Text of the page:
Simply a Paydex score does NOT mean much as far as establishing business credit the proper way. A basic paydex score of 80 simply indicates that you have like three tradelines on your credit report. Without getting too technical; A Paydex score takes into account the number of tradelines & how well the tradelines were maintained (payments).  Many will tell you to start applying for business credit after you get an 80 score. No wonder these same people will tell you that you would ALWAYS have to PG (Personal credit guarantee) business credit.


On the other hand D& B rating is what tells the real story.  The ratings take into consideration many different factors: number of employers, net worth etc , etc. To me a good D&B rating is equivalent to having a great business credit file. Usually D&B will not give your business a rating straight away. It might take a couple of months.  Diverse lines of credit, UCC filings, repeat business, payment history all play a part. This is especially true in this economy. Moreover, most lenders will look at your report and try to “read between the lines”. They will look at aspects that show the stability, history, future potential etc. As I always say, if you want to develop business credit your aim should be cash lines of credit. You should have the ability to withdraw cash and not pay interest for months (0% introduction rate). Now that would give you tremendous investing opportunity, wouldn’t it.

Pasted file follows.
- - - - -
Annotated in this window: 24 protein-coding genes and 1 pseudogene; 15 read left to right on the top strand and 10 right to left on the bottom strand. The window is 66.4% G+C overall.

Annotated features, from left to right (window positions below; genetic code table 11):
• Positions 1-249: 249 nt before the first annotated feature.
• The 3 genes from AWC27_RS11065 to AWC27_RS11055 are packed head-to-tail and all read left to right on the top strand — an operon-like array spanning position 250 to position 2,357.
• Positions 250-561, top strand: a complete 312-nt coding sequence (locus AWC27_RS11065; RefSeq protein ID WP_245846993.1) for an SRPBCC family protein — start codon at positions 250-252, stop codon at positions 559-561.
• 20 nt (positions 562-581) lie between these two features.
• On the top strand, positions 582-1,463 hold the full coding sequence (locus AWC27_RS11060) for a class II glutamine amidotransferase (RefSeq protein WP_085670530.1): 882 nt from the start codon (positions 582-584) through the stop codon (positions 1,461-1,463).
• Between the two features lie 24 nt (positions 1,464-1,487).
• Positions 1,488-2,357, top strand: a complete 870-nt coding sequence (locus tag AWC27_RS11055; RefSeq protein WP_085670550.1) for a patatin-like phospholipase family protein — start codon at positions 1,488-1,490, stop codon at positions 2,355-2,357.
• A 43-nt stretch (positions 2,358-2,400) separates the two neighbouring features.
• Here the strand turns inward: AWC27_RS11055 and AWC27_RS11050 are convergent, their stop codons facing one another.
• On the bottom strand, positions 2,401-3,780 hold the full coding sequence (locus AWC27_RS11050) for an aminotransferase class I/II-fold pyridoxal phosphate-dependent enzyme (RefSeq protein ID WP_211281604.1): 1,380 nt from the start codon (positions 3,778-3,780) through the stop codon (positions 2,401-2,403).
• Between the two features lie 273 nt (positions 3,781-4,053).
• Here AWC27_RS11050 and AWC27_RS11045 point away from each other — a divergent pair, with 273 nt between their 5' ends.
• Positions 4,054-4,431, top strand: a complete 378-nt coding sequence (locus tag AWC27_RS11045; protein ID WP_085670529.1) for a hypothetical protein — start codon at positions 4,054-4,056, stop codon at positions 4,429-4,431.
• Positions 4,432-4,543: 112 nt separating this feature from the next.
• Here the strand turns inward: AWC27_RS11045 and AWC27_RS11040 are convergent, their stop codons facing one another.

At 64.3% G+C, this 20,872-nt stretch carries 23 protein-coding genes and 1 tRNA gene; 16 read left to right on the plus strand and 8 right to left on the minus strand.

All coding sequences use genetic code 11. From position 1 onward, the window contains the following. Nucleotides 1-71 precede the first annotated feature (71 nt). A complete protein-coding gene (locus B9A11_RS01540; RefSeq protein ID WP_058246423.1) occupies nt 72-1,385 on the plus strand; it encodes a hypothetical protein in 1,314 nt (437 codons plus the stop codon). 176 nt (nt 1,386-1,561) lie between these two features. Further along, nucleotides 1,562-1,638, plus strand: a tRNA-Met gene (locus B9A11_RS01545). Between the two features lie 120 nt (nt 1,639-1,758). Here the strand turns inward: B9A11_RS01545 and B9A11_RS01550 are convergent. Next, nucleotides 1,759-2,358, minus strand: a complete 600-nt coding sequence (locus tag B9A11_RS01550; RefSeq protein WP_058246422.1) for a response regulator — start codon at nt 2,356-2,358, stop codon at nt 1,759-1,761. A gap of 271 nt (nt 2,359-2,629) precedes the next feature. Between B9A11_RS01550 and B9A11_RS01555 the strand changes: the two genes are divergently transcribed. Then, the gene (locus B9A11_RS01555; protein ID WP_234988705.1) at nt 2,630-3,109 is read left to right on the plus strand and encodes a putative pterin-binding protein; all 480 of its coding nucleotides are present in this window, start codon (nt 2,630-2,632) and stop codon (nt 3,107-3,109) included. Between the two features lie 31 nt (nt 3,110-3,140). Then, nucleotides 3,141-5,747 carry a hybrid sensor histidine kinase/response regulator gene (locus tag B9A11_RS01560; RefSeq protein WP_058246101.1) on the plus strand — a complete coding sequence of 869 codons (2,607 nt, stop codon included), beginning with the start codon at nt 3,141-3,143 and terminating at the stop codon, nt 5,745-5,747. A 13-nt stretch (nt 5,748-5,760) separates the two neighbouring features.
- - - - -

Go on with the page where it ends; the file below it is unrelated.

A strong business credit file has varied lines of credit, great payment history.  It usually has a strong presence on the web. A strong business credit file might also have to maintain some type of compliance issues (business license). All of  these factors can easily be put in place to increase the chances of getting business credit.


If your goal is to get quick credit using a business than by all means, wait for a 80 Paydex and apply for a PGed (personal credit guaranteed) business card; but then remember that will only be an extension of your personal credit.  You can never tap into the full potential of business credit using that method. Feel free to ask me any question.

http://www.gboogie.net/ 

Aimanzul